Me 410 A-3 (Wk.Nr. 10259, RAF serial TF 209)

Me 410 A-3 at Collyweston 1944

Below; Some nice detail images of Me 410 A-3 Wk.Nr. 10259 (RAF serial TF 209) (presumably) at No. 1426 (Enemy Aircraft) Flight at Collyweston, Northamptonshire (UK). This aircraft was formerly F6+OK of 2(F)./122. The crew, Fw. Hans Beyer and Uffz. Helmut Hein, got lost on the return leg to Perugia and landed by mistake at Monte Corvino, Italy, on 27 November 1943. It arrived for testing at the Royal Aircraft Establishment, Farnborough (UK), on 14 April 1944, and was also evaluated by the Aeroplane and Armament Experimental Establishment, Boscombe Down. TF209 flew with the Fighter Interception Unit at Wittering from August 1944 until March 1946 when it was transferred to No. 6 Maintenance Unit at Brize Norton.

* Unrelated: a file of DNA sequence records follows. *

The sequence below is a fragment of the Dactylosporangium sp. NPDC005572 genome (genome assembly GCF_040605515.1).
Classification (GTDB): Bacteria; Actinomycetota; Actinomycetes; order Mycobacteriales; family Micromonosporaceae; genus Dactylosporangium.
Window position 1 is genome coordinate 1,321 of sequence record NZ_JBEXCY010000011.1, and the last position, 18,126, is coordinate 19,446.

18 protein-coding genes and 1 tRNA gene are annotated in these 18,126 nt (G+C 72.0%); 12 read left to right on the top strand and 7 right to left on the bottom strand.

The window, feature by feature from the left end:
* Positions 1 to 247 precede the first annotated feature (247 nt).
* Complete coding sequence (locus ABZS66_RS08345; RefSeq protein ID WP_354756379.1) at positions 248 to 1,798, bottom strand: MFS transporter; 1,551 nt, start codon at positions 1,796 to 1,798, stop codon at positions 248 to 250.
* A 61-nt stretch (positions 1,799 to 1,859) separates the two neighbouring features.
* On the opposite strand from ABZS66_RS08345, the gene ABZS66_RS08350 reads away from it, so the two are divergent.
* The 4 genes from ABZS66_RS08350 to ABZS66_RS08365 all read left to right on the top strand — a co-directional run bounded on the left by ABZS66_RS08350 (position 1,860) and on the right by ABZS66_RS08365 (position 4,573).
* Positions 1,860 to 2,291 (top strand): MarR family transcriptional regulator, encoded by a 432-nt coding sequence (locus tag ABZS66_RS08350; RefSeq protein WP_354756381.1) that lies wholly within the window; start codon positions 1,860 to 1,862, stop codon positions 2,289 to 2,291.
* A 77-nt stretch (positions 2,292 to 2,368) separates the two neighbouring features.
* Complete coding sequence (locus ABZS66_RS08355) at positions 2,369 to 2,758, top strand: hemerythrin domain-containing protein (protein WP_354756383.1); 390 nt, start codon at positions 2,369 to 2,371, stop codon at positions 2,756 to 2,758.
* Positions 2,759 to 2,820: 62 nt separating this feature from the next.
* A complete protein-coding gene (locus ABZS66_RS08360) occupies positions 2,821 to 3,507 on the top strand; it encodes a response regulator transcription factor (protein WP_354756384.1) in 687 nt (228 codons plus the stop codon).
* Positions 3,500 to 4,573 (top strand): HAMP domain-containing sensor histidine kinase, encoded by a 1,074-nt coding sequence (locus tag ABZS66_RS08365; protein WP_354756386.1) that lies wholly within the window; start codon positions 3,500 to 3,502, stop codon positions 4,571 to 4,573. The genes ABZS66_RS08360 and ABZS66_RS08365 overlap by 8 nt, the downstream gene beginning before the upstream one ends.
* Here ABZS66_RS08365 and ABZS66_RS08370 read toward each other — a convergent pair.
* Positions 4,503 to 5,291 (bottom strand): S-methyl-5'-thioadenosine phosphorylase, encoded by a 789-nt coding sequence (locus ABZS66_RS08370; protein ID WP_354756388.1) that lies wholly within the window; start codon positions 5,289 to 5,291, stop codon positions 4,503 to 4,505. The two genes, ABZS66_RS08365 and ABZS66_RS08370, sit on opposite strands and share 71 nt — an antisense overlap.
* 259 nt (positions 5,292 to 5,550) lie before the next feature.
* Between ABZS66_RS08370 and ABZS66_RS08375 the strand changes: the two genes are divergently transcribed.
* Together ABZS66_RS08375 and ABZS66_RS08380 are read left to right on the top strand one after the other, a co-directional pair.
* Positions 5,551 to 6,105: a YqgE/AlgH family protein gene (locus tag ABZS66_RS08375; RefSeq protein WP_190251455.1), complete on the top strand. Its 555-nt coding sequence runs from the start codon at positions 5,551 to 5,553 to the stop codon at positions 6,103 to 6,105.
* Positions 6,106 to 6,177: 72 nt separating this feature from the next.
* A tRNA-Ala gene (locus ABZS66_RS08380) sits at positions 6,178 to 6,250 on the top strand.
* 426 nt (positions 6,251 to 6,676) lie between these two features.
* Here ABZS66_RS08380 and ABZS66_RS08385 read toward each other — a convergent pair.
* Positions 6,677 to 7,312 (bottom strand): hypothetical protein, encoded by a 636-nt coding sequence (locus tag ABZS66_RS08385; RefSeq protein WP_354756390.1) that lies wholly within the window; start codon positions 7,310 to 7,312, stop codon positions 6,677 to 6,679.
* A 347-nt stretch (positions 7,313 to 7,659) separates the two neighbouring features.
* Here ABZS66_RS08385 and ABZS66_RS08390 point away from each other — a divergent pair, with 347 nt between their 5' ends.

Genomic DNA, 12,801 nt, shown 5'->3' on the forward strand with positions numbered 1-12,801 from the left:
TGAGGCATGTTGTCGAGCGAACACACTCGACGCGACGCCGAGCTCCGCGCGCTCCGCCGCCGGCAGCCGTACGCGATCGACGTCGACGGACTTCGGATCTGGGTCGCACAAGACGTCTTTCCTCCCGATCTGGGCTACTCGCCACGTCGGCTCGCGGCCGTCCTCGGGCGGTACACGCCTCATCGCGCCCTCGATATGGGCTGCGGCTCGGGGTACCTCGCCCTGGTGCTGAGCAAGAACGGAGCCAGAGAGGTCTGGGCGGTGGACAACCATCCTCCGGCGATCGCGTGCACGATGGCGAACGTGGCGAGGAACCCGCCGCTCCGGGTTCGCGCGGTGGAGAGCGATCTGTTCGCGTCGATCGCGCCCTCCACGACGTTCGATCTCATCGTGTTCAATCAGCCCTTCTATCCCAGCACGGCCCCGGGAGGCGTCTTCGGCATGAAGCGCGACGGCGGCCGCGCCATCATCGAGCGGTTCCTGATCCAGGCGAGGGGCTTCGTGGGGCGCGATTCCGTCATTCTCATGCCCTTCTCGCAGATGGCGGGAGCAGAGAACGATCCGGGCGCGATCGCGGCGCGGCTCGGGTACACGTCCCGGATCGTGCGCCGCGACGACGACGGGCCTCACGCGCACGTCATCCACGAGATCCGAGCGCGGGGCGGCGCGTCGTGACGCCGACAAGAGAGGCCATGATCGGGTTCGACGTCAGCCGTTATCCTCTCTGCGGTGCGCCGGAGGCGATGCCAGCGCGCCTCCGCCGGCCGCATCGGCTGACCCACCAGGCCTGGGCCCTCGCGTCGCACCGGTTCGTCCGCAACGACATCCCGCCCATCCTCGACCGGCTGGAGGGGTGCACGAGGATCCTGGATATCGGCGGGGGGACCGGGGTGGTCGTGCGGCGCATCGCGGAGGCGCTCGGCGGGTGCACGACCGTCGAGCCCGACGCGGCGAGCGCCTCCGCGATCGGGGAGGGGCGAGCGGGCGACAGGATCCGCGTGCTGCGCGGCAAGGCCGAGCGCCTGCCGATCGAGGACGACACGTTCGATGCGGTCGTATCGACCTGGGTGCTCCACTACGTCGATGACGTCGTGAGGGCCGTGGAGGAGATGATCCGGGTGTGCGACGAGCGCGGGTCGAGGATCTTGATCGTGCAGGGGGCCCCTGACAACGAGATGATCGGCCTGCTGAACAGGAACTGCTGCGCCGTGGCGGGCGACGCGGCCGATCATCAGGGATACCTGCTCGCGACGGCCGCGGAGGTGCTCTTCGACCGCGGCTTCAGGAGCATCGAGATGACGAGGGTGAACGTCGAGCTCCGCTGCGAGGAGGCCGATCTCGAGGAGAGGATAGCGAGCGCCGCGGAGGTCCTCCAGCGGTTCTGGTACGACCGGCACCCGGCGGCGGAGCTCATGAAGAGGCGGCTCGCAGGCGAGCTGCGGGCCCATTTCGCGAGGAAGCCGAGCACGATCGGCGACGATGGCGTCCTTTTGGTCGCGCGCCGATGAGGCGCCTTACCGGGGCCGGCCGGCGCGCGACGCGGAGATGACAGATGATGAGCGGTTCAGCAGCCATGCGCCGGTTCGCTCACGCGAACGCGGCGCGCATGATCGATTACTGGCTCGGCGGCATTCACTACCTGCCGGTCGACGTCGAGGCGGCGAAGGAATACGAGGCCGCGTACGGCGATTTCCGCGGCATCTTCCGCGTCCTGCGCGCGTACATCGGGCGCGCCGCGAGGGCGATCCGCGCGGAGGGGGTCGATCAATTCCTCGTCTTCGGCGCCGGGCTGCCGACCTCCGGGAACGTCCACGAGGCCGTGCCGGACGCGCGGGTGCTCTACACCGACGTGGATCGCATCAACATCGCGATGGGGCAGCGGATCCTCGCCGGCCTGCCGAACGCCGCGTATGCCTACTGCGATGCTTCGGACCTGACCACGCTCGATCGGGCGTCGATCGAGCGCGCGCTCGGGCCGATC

still on offer here

Sunday 22 July 2018

more Luftwaffe pets! Dackel Staffel JG 5, Felix Brandis, 'Struppi' 9./JG 54, Bello and Bungi, unit pets - I./JG26 Gottfried Dietze

In a recent post on the past-times enjoyed by members of the Luftwaffe I unfortunately omitted to mention the very close relationships that many airmen and ground crews enjoyed with their animals, mascots and pets. Dogs, cats, monkeys, foxes, jackdaws - all these and more feature heavily in the recollections and anecdotes of Luftwaffe personnel. Dogs in particular were given the freedom to roam the Staffel dispersal and as part of the 'community' in the field were always there to meet and greet their masters following sorties. Many aircraft and units also unsurprisingly sported a range of animal emblems - foxes, wolves, lions as well as cats and dogs. Indeed photo albums were always likely to feature unit canines and felines..